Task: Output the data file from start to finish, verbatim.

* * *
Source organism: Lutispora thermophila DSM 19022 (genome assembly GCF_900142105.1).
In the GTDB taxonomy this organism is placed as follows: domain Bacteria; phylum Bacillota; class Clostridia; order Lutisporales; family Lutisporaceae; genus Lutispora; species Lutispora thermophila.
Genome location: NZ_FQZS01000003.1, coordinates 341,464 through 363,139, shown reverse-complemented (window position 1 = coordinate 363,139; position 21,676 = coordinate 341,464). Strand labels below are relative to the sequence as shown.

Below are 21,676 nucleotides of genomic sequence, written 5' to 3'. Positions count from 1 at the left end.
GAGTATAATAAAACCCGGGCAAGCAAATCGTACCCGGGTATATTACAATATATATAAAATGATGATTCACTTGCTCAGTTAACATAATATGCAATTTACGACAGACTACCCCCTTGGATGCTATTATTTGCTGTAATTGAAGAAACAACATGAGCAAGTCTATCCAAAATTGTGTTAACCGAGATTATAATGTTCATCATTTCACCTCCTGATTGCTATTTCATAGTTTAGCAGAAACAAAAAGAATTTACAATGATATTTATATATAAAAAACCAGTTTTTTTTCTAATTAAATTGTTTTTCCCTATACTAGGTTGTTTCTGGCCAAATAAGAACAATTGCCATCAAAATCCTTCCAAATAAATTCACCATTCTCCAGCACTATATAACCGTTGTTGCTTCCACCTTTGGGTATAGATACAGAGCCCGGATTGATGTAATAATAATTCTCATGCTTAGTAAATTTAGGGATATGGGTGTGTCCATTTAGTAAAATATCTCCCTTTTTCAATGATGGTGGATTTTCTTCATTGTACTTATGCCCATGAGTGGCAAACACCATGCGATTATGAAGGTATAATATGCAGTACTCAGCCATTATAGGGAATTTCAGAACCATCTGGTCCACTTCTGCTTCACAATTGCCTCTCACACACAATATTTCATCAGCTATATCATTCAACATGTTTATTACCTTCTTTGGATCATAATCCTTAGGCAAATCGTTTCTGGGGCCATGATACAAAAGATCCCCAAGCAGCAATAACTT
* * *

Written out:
Source organism: Lutispora thermophila DSM 19022 (genome assembly GCF_900142105.1).
In the GTDB taxonomy this organism is placed as follows: domain Bacteria; phylum Bacillota; class Clostridia; order Lutisporales; family Lutisporaceae; genus Lutispora; species Lutispora thermophila.
Genome location: NZ_FQZS01000003.1, coordinates 341,464 through 363,139, shown reverse-complemented (window position 1 = coordinate 363,139; position 21,676 = coordinate 341,464). Strand labels below are relative to the sequence as shown.

Below are 21,676 nucleotides of genomic sequence, written 5' to 3'. Positions count from 1 at the left end.
GAGTATAATAAAACCCGGGCAAGCAAATCGTACCCGGGTATATTACAATATATATAAAATGATGATTCACTTGCTCAGTTAACATAATATGCAATTTACGACAGACTACCCCCTTGGATGCTATTATTTGCTGTAATTGAAGAAACAACATGAGCAAGTCTATCCAAAATTGTGTTAACCGAGATTATAATGTTCATCATTTCACCTCCTGATTGCTATTTCATAGTTTAGCAGAAACAAAAAGAATTTACAATGATATTTATATATAAAAAACCAGTTTTTTTTCTAATTAAATTGTTTTTCCCTATACTAGGTTGTTTCTGGCCAAATAAGAACAATTGCCATCAAAATCCTTCCAAATAAATTCACCATTCTCCAGCACTATATAACCGTTGTTGCTTCCACCTTTGGGTATAGATACAGAGCCCGGATTGATGTAATAATAATTCTCATGCTTAGTAAATTTAGGGATATGGGTGTGTCCATTTAGTAAAATATCTCCCTTTTTCAATGATGGTGGATTTTCTTCATTGTACTTATGCCCATGAGTGGCAAACACCATGCGATTATGAAGGTATAATATGCAGTACTCAGCCATTATAGGGAATTTCAGAACCATCTGGTCCACTTCTGCTTCACAATTGCCTCTCACACACAATATTTCATCAGCTATATCATTCAACATGTTTATTACCTTCTTTGGATCATAATCCTTAGGCAAATCGTTTCTGGGGCCATGATACAAAAGATCCCCAAGCAGCAATAACTT